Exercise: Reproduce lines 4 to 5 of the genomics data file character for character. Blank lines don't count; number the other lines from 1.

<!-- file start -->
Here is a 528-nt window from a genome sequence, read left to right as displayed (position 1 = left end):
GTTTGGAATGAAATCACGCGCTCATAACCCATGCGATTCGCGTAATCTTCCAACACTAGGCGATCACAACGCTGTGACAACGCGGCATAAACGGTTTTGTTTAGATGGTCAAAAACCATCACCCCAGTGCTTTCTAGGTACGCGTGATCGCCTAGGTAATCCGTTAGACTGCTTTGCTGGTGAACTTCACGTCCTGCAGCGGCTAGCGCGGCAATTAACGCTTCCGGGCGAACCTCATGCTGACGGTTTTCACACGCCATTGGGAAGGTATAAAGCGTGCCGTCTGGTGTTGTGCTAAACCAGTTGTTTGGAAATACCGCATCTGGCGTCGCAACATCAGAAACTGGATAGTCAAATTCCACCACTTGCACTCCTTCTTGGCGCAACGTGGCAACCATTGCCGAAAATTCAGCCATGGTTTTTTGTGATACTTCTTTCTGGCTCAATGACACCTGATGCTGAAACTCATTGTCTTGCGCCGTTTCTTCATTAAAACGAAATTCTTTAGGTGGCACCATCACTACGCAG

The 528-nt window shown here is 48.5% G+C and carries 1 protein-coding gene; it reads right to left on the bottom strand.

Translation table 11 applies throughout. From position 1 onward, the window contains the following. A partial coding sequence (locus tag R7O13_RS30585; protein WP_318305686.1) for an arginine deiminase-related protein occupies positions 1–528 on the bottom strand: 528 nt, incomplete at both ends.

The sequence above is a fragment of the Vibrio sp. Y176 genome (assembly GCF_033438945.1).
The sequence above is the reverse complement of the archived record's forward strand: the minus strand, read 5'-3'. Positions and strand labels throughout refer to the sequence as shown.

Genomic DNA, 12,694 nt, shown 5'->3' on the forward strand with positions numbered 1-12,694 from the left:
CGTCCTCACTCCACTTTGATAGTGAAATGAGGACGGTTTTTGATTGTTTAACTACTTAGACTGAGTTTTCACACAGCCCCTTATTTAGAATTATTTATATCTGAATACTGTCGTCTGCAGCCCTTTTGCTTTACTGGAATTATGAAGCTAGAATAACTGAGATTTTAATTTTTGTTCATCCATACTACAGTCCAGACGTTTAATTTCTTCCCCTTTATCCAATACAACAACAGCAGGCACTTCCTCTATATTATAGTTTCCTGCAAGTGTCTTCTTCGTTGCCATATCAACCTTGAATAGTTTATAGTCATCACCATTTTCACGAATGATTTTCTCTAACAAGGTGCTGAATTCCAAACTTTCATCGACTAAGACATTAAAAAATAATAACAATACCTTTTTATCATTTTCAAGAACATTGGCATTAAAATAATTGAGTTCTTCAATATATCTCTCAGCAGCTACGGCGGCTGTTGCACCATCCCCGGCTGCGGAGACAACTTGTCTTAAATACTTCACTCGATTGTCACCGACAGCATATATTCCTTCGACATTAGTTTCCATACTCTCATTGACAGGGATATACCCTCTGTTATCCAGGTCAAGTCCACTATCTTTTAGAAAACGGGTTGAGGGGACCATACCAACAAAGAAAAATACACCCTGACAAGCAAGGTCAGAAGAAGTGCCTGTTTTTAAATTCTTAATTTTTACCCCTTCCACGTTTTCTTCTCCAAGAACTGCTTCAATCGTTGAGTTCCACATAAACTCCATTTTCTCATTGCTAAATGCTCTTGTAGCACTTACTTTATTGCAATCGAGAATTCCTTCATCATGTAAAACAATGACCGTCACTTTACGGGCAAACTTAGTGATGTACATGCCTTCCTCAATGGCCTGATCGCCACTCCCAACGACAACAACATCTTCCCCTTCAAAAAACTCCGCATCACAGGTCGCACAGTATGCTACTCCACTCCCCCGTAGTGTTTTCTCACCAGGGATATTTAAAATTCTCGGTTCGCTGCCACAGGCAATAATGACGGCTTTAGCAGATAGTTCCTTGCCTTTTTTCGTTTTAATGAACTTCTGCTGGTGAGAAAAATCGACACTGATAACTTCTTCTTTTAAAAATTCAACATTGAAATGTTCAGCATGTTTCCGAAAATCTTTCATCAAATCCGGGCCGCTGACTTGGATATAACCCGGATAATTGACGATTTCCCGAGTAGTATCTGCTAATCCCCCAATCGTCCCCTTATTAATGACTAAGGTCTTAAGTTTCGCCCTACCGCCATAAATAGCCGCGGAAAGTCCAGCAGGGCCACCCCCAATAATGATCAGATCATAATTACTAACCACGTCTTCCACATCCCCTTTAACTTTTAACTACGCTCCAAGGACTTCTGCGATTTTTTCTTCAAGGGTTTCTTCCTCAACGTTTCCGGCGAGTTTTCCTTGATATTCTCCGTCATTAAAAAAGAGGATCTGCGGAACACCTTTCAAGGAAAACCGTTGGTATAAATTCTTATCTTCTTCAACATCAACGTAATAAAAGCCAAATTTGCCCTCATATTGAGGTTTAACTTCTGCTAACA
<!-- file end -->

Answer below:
Translation table 11 applies throughout. From position 1 onward, the window contains the following. A partial coding sequence (locus tag R7O13_RS30585; protein WP_318305686.1) for an arginine deiminase-related protein occupies positions 1–528 on the bottom strand: 528 nt, incomplete at both ends.

The sequence above is a fragment of the Vibrio sp. Y176 genome (assembly GCF_033438945.1).